Although there are some studies that show a business’ adopting a casual dress policy can have positive work place effects:

    • Improved Employee Moral

    · Cost Savings to both Employee and Employer when obtaining work attire

    • Better Communications between Managers and Staff

    The debate over how casual dress affects work performance tends to be an ongoing battle. There are many studies that show casual dress have a negative effect on productivity as well as introduce other negative issues, like:

    • Increased Tardiness and Absenteeism
    • Increased Litigation
    • Decreased Company Loyalty

    With the bulk of productivity and casual dress study outcomes being derived from perception and employee feelings, it is difficult to get a true read on how it affects productivity when staff members are provided with a casual dress code. Because of this Organizational Behavior Management Network conducted their own study that attempted to provide more of a scientific method of determining the effects of casual dress on productivity.

    This study took an industry that entailed repetitive processes such as data entry and transcription and measured the number of lines typed while alternating between casual wear and dress attire days. The results of this investigation showed that although there was a slight increase in productivity, the number was negligible indicating that what the associate wore really had no impact on their productivity. Since the study was only run on four individuals and with limited industrial variables it cannot be concluded that this would be the case for all companies or industries.


    While researchers continue to attempt to come up with a definitive answer to the question of work place attire’s effect on professional performance and productivity, it is obvious that there are both benefits and drawbacks to companies adopting a casual work dress environment. So for companies considering implementing a casual dress code, or casual dress day somethings that should be figured in are:

    • Company’s Industry – Certain industries tend to be more accommodative to casual dress or non-uniform dress codes than others, meaning office work, telemarketing, etc. would be a better fit for the casual dress code than restaurants, hospitals, legal offices, manufacturing plants, etc.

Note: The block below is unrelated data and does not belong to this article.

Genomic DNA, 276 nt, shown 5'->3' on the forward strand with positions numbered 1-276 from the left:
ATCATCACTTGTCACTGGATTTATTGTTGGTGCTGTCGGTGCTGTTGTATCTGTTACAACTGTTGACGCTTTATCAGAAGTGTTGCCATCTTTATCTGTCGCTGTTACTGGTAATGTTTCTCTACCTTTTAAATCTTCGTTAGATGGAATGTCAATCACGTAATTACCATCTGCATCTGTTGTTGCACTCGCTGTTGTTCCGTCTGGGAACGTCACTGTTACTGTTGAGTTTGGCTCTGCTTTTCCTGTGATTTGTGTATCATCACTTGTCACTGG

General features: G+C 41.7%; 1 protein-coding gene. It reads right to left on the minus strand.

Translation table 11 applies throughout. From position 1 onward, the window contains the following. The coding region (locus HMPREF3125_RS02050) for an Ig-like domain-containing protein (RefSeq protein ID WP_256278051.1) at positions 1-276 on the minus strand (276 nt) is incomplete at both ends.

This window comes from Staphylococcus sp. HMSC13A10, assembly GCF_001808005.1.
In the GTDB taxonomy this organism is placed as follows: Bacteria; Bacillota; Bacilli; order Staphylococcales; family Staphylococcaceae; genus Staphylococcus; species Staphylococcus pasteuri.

• Safety Issues – Take into account any hazards of the job when creating a dress code. Certain professions have inherent hazards associated with the job which would make casual dress an ingredient for possible worker’s compensation claims.

    • Consider All Job Descriptions – Dress code policies need to be consistent in order to avoid discrimination claims and internal grudges between departments. If there are some departments that a casual dress code would not be suitable for, try to find an alternative method of accommodating them when establishing casual dress code policies for the departments that it would be applicable. Make sure that any accommodations are of equal value so as not to cause inter-department hostilities.

    • Clear and Understandable Dress Code Policy – Casual dress policies can easily become convoluted and confusing to staff when left to their own perception of what casual dress entails. By documenting and elaborating on what the company perception of casual dress is, employees are not left to wonder and flounder through the casual dress process. Additionally it puts all employees on the same page eliminating internal disputes or trashy apparel.

    Everyone enjoys dawning comfortable clothing, and would love to be able to wear what they find comfortable on a daily basis, but when it comes to the work environment a casual attitude about attire may need to be thought through on a deeper level and strategically planed out to make sure that the new policy does not have negative effects on the business as a whole.